Wednesday, June 21, 2017

Reading Rainbow

Were your parents too cheap to buy you a Shogun Warrior when you were a kid? Did they not love you enough to shell out for a complete set of Strawberry Shortcake dolls? You're a grown-up now - head to the flea market or Ebay and fill that nagging hole in your soul! Who's going to stop you? Your spouse or significant other? Your financial planner? Why are they trying to keep you down? Do they hate your happiness and well-being?

As a kid I wanted anything associated with Star Wars, even more so than dinosaurs and Peanuts, my previous obsessions. Put a Star Wars sticker on a comb and I'd start negotiating: "Mom! Dad! You know how much I love combing my hair - please, please, please get this for me. I won't ask for anything else until Christmas, I swear. I'll brush my hair every morning please, please, please!" Then I'd get it, be a styling combed hair little kid for a couple days until I got bored and wanted a Star Wars pencil holder or trash can.

Couple weeks ago I finally recalled the name of a Star Wars book I had as a kid. The way I remembered it, it tied the movie in with its influences in westerns, war movies, and science fiction serials. There was photo of John Wayne from The Searchers, as well as that half guy from Freaks that I'd dare myself to look at. There was a chapter on Universal monsters which I was also getting into at the time. Even though it was a kid's book, it still planted the seed of an idea that a movie (or any artwork, actually) is more than what's on the screen, it's all sorts of previous influences and inspiration and can be a way to understand the bigger culture.

This meant that I was one of the few kids on the playground in Mississippi who was able to say with an affected sigh, "Yeah, Star Wars was OK, but it was better the first time when Kurosawa called it Hidden Fortress."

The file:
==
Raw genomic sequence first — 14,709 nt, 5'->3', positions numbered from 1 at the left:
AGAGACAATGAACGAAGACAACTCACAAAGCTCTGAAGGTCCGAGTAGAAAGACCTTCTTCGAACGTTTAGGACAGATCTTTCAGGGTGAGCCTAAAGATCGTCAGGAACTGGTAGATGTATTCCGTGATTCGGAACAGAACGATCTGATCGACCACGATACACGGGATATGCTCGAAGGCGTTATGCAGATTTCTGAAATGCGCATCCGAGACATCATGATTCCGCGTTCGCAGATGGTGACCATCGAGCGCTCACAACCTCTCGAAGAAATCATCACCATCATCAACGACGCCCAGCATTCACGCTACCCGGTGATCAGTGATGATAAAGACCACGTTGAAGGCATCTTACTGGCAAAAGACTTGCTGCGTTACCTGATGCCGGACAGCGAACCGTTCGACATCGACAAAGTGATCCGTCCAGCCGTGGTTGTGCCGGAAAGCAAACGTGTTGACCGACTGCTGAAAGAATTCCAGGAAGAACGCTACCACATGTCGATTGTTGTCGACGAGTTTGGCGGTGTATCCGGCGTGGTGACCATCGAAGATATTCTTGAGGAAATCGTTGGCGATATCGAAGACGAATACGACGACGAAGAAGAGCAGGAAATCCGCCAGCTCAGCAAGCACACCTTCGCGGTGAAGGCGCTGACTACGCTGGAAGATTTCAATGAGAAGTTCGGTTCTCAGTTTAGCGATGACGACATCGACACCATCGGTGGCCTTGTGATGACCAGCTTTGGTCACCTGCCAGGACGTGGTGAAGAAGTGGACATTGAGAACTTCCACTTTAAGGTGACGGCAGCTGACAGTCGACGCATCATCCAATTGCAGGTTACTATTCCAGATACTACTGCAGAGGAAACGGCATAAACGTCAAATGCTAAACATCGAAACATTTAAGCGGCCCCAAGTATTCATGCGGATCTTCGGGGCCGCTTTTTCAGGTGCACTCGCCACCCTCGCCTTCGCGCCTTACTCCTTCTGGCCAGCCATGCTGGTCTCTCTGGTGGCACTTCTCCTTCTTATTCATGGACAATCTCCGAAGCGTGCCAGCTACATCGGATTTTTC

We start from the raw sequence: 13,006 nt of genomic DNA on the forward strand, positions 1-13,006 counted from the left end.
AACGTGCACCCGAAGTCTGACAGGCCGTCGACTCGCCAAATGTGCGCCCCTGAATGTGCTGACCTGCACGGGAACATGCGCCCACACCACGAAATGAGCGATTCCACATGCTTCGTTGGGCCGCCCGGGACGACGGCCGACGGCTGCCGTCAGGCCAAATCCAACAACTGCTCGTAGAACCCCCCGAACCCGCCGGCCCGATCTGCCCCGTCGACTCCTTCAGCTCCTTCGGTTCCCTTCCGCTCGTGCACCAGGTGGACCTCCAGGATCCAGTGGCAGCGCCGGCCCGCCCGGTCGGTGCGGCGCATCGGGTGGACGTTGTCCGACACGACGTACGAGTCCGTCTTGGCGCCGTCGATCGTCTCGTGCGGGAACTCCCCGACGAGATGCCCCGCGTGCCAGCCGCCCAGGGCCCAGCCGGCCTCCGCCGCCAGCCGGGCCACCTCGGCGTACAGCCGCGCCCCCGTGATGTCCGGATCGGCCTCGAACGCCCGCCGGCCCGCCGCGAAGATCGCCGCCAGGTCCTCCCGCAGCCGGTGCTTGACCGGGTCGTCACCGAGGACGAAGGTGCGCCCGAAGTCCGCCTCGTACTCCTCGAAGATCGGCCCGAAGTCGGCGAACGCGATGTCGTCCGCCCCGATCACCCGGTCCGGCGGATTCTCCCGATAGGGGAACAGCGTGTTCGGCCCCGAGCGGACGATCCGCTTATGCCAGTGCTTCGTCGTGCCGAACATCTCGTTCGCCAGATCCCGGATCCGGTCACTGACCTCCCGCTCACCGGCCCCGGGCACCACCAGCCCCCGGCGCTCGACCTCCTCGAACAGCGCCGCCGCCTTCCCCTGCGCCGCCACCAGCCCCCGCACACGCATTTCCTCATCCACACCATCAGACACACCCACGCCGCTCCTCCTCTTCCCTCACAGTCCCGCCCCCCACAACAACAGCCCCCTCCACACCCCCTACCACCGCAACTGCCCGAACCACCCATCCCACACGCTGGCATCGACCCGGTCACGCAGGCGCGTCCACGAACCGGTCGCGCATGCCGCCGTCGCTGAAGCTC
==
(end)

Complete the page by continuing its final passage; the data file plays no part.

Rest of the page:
After finding the generically named The Star Wars Album on Amazon for three bucks (and 25 on Ebay - come on people, knock it off), I found that I was sorta right in my memories. The Star Wars Album is a quickie production with no author listed but manages to be better than it should be. The first twenty pages or so deal with the influences, then about a third of the book is taken up with movie summary, then there's info on the art and models and behind the scenes stuff.

Flipping through it, I remembered how many of the movie photos I tried to draw (and also remembered how I was sort of annoyed the book spelled out names like Artoo Deetoo.). And yeah, the picture from Freaks that fascinated and terrified me was there, ready to terrify me again.

This photo really  messed with me as a kid.
Funny how such an obvious cash-in held such a place in my memory for so long, and I'd suspect began my obsession to research and investigate my media tastes, from finding out all I could about the movies that influenced Star Wars (well, the monster and sci-fi stuff) to poring over Thank You notes on punk albums and noting what shirts my favorite bands wore to find more musical obsessions, the book started me down a collector nerd path of which I've only recently sort of stepped off of.